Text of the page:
Friday, August 18, 2017

Former RNC spokesperson Cheri Jacobus: If there is truly "no place for white supremacists or Nazis" in American life, and specifically in the GOP, then why tacitly encourage it by doing nothing about it? Adolf Hitler and the Nazis were not defeated by furrowed brows and "strong words" denouncing his evil in carefully (and fearfully) crafted statements that avoided specifically using his name. The brave allied forces stormed the beaches of Normandy, provided salvation for those still alive in the concentration camps and exposed the greatest evil the world has ever known with the murder of 6 million Jews in the Holocaust by Nazis. They did not achieve this with carefully parsed written statements designed to merely check off a box without angering certain segments of a voting base. read more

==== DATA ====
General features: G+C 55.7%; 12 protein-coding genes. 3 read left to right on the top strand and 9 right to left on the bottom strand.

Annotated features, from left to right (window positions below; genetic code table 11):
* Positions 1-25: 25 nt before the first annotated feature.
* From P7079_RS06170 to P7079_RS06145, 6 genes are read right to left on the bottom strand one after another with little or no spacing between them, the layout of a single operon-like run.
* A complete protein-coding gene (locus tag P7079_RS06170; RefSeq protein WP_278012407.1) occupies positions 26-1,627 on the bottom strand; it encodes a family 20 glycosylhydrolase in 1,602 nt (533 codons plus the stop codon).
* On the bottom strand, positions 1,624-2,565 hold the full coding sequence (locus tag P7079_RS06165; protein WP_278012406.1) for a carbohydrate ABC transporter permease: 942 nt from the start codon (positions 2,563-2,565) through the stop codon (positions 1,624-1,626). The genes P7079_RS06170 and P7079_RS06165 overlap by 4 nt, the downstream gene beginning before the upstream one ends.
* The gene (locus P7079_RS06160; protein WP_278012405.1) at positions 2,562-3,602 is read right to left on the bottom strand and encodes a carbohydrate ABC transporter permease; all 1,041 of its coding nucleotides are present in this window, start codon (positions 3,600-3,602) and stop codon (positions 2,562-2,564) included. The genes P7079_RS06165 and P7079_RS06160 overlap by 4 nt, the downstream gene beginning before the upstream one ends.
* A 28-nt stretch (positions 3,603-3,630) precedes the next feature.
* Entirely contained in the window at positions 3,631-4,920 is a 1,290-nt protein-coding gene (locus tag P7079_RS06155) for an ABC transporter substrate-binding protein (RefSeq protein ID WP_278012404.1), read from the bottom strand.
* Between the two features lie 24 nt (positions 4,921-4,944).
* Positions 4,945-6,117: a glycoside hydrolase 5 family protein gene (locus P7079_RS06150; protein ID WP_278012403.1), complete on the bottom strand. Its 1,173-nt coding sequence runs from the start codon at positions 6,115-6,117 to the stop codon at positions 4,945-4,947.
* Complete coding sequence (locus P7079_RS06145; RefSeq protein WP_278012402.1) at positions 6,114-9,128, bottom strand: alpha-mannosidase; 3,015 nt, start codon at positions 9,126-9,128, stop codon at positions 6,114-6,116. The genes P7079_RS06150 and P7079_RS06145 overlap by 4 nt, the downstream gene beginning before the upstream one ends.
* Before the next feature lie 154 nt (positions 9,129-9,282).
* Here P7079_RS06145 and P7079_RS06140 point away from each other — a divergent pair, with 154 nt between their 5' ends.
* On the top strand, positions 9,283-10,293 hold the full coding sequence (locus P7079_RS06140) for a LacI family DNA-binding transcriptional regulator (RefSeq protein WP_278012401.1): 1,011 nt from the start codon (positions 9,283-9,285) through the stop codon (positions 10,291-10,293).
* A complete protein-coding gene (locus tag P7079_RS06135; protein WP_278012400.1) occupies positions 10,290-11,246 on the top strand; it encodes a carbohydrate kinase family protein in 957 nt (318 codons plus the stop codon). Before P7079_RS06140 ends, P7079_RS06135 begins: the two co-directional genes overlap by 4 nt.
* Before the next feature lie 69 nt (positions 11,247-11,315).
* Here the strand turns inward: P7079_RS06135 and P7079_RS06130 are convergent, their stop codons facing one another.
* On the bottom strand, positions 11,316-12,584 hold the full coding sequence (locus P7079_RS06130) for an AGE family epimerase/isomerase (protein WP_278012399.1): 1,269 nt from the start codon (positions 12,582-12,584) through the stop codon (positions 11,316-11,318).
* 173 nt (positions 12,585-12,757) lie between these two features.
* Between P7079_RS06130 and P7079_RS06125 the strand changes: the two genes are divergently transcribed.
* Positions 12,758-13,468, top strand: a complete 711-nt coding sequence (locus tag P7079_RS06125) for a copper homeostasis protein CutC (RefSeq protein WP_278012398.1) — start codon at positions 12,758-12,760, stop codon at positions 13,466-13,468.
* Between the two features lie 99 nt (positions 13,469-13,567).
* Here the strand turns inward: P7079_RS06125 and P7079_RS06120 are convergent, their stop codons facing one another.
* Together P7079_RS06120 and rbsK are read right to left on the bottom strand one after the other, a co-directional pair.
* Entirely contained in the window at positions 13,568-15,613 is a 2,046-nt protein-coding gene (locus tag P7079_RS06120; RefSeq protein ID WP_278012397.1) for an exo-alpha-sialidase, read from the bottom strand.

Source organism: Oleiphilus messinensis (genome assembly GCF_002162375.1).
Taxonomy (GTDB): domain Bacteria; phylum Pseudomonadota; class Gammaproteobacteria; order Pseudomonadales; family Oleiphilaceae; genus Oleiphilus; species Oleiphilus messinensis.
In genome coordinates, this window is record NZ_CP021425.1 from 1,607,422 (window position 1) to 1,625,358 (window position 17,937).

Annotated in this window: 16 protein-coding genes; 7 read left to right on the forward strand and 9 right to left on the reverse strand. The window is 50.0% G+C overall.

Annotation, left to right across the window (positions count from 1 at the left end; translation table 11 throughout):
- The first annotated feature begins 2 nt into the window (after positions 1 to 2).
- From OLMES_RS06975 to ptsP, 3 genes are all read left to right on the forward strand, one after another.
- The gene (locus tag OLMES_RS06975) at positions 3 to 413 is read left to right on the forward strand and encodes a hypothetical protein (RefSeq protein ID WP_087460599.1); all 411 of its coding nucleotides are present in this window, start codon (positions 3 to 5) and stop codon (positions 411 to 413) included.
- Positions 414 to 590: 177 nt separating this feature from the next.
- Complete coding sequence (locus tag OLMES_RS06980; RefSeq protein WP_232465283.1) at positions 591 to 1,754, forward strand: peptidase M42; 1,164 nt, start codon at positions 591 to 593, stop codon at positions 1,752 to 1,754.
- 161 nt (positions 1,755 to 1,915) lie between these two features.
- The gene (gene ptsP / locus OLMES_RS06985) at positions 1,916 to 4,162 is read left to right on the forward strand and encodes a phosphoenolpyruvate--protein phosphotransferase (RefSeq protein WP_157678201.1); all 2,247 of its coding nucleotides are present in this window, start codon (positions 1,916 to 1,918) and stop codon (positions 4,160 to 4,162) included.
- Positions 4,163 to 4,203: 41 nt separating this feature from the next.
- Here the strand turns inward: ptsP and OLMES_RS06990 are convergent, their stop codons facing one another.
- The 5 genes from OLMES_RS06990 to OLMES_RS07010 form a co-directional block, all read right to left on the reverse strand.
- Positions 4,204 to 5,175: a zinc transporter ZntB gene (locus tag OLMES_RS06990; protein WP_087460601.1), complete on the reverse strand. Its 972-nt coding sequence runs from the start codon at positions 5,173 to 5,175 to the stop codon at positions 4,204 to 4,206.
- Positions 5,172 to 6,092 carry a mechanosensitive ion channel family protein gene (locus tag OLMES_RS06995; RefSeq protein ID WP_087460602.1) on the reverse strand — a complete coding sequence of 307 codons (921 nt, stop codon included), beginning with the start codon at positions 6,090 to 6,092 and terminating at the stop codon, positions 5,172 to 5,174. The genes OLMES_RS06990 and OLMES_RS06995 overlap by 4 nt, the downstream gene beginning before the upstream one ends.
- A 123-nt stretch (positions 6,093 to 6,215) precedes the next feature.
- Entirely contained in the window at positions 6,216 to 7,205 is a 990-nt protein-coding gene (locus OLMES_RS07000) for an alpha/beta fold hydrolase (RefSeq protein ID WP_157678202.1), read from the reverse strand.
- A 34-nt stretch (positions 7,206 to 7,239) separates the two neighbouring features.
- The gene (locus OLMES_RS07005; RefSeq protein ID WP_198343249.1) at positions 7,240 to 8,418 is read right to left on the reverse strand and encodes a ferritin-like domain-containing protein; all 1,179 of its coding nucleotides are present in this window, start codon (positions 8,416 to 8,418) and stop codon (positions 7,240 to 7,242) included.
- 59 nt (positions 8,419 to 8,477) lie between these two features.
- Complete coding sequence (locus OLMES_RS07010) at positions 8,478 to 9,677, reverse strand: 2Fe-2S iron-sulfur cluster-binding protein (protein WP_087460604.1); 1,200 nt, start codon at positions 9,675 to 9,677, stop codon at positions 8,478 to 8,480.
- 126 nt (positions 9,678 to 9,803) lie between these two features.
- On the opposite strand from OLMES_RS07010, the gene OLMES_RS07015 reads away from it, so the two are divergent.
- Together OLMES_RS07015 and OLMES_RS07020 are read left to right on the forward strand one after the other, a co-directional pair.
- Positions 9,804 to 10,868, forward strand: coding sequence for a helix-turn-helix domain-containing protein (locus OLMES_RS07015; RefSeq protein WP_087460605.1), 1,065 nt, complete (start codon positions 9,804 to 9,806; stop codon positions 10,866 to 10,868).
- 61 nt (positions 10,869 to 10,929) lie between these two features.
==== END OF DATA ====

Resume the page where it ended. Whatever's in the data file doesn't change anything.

"Some lines became classics, like the one about a restaurant waitress in the segregated South who told him, "We don't serve colored people here," to which Mr. Gregory replied: "That's all right, I don't eat colored people. Just bring me a whole fried chicken."

Lunch-counter sit-ins, central to the early civil rights protests, did not always work out as planned. "I sat in at a lunch counter for nine months," he said. "When they finally integrated, they didn't have what I wanted."

In 1962, Mr. Gregory joined a demonstration for black voting rights in Mississippi. That was a beginning. He threw himself into social activism body and soul, viewing it as a higher calling.